Another way of doing this is to dot and dab insulated plasterboard to the walls - no cavity and no breather membrane there!

    The breather membrane on, say, a timber frame house is to allow moistire from the timber frame to evaporate into the cavity.

    Now if, instead of a timber frame, you just have battens with all the space between them with kingspan - where can any moisture exist? There isn't any room for it! The foil on the plasterboard stops any moisure from the room entering too.

    This is a technique i have used many times - and always with a BCO looking on.
     
  13. mightyapu

    mightyapu New Member

    So what prevents moisture tracking across the 100mm wall you've got your boards fixed to?
     
  14. Gerrofski

    Gerrofski New Member

    Those nice people at Celotex have a downloadable .pdf on garage conversions, which details how walls, floors and roofs should be insulated.

    Now they dont mention leaving a cavity but they do say that if its a single skin wall, you should install a breather membrane.

    I believe I may have asked this before, but does breather membrane come in big sheets or just rolls?
     
  15. hallbeck

    hallbeck New Member

    So what prevents moisture tracking across the 100mm wall you've got your boards fixed to?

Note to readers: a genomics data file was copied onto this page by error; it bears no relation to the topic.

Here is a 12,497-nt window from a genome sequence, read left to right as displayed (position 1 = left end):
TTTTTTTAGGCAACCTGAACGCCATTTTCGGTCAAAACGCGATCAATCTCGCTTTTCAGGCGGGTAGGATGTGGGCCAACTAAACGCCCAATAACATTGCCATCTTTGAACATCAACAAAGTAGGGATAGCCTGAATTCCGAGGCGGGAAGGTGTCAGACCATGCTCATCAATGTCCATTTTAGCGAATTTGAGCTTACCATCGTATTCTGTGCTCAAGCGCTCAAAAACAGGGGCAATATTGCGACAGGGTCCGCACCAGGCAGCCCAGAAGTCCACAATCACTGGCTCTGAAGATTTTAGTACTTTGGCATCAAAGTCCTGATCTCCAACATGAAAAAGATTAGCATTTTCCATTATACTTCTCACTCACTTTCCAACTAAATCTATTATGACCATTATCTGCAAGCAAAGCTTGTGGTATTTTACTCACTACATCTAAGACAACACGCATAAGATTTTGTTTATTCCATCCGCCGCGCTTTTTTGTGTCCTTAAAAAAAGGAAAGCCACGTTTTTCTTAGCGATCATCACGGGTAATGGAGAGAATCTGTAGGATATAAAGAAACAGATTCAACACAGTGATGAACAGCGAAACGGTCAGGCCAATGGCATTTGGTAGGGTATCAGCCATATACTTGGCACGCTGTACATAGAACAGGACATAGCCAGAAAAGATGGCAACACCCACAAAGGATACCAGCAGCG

The fact that kingspan is waterproof.
     
  16. mightyapu

    mightyapu New Member

    There's your problem. Kingspan is moisture resistant, not waterproof. That's why it's fixed to the face of the inner skin in a cavity wall and why it's always positioned above the dpm in a solid floor. If it's continually damp it will decay and fail.
     
  17. hallbeck

    hallbeck New Member

    There's your problem. Kingspan is moisture resistant, not waterproof. That's why it's fixed to the face of the inner skin in a cavity wall and why it's always positioned above the dpm in a solid floor. If it's continually damp it will decay and fail.

    Kingspan rots? You sure?

    I will forward your concerns on to kingspan and i am sure they will change their specs.
     
  18. mightyapu

    mightyapu New Member

    They probably won't have to do anything, as they probably don't have any specifications that suggest it should be installed in that way.

    Might also be worth pointing your BCO in the direction of something called Approved Document C, he might like to read it.
     
  19. hallbeck

    hallbeck New Member

    If you don't mind i won't fall out with my inspector - if its ok with you!

    I assume that you realise that the building regs are over ridden by other legislation?

    You may want to look at kingspans website yourself. I did just to prove myself right.

    http://www.insulation.kingspan.com/uk/pdf/k18.pdf
     
  20. mightyapu

    mightyapu New Member

    I admire your persistance. I agree that that technique can be used in certain circumstances. However, its all dependant on the type and thickness of the wall as well as the level of weather exposure. I suspect that if you locate the BBA cert for this product it'll make reference to Regulation C2 and perhaps some british/european standards, if not, those standards will be identified within ADC.

    The guidance in ADC isnt't compulsary, but you still need to demonstrate you've achieved, one way or another, that minimum standard. There's nothing to sugest a 100mm common brick wall (which is what we have in this sitution) will satisfy the regulation. Perhaps thats why the wall in the Kingspan literature is depicted much thicker than 100mm.